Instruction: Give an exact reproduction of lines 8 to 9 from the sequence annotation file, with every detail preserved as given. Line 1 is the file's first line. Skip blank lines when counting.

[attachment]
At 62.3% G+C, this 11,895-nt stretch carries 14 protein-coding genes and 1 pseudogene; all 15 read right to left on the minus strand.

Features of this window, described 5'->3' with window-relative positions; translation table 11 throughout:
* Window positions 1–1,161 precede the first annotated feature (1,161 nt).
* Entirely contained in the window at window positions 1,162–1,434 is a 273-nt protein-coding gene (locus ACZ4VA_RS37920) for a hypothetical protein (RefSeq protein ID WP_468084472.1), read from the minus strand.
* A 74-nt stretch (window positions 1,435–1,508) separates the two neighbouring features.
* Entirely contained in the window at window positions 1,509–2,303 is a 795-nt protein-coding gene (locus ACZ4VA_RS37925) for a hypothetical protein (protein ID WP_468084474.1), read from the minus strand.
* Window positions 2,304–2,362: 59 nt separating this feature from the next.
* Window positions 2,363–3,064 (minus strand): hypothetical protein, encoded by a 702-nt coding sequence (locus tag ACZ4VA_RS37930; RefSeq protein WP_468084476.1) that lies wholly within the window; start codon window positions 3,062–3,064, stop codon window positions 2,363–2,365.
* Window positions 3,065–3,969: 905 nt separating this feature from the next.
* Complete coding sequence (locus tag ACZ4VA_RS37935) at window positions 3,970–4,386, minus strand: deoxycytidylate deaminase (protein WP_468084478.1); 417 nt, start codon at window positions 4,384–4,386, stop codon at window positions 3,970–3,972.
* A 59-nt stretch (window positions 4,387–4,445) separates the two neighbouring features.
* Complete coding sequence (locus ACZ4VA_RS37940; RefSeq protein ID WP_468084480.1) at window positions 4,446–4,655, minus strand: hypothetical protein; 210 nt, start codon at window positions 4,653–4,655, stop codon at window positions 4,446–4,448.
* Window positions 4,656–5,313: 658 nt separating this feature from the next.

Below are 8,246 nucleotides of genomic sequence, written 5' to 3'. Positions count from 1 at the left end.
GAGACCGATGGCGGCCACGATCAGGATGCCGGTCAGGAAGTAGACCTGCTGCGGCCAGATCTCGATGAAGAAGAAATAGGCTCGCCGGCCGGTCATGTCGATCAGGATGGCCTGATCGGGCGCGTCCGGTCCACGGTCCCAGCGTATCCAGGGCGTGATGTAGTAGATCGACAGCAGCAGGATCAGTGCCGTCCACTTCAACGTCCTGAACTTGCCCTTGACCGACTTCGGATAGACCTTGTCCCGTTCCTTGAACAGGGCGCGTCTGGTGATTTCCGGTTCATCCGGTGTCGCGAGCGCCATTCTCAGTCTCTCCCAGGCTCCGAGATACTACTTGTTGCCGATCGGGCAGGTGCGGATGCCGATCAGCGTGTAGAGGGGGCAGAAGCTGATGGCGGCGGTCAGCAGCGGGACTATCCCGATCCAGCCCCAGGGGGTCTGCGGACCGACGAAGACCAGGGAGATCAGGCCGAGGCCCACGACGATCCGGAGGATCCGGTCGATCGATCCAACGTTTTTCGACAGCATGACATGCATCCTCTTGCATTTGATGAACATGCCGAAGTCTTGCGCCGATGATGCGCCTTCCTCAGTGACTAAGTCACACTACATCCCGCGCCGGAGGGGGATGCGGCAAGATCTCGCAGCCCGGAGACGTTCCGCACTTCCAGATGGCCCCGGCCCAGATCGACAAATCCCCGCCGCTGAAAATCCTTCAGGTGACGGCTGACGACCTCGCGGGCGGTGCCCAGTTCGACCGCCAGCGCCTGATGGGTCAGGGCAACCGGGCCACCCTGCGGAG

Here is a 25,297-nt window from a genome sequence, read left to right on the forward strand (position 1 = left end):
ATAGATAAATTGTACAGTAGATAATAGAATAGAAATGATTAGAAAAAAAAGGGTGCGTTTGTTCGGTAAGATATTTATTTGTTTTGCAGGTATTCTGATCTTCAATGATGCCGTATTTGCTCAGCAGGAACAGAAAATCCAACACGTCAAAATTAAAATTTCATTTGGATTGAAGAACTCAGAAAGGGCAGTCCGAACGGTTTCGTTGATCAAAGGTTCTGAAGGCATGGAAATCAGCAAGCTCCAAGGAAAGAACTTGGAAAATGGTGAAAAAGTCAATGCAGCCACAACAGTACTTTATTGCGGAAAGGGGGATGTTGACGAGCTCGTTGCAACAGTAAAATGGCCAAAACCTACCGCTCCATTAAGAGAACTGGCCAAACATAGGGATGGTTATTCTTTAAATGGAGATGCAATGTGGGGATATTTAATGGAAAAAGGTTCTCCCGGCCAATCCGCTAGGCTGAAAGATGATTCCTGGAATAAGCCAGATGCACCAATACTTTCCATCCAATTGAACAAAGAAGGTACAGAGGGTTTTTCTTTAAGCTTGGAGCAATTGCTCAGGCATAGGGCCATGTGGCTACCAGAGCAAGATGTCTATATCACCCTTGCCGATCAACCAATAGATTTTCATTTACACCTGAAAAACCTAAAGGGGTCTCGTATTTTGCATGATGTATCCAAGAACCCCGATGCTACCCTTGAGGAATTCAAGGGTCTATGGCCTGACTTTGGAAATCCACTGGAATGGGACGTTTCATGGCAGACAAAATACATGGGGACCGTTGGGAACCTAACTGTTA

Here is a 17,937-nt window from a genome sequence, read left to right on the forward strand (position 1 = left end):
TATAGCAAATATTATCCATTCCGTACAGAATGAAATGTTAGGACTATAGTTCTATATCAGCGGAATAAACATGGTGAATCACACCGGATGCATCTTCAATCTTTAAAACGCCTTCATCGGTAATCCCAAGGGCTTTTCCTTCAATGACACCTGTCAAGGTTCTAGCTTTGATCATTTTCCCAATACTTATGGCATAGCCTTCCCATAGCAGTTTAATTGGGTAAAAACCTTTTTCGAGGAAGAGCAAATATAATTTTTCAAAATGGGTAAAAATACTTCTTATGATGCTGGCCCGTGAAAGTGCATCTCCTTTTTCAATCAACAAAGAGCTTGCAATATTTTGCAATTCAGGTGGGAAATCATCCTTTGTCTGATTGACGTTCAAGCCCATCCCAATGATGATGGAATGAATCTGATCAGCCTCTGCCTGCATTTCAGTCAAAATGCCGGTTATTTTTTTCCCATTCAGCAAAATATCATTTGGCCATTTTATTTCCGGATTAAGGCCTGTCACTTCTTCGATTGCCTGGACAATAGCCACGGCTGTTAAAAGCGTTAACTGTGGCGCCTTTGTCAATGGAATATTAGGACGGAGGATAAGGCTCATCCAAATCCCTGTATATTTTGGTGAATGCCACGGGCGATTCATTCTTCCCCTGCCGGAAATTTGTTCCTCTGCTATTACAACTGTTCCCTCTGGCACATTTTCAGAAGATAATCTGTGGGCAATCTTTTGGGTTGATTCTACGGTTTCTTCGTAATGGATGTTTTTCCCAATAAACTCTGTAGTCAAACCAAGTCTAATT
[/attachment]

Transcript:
* Window positions 2,363–3,064 (minus strand): hypothetical protein, encoded by a 702-nt coding sequence (locus tag ACZ4VA_RS37930; RefSeq protein WP_468084476.1) that lies wholly within the window; start codon window positions 3,062–3,064, stop codon window positions 2,363–2,365.
* Window positions 3,065–3,969: 905 nt separating this feature from the next.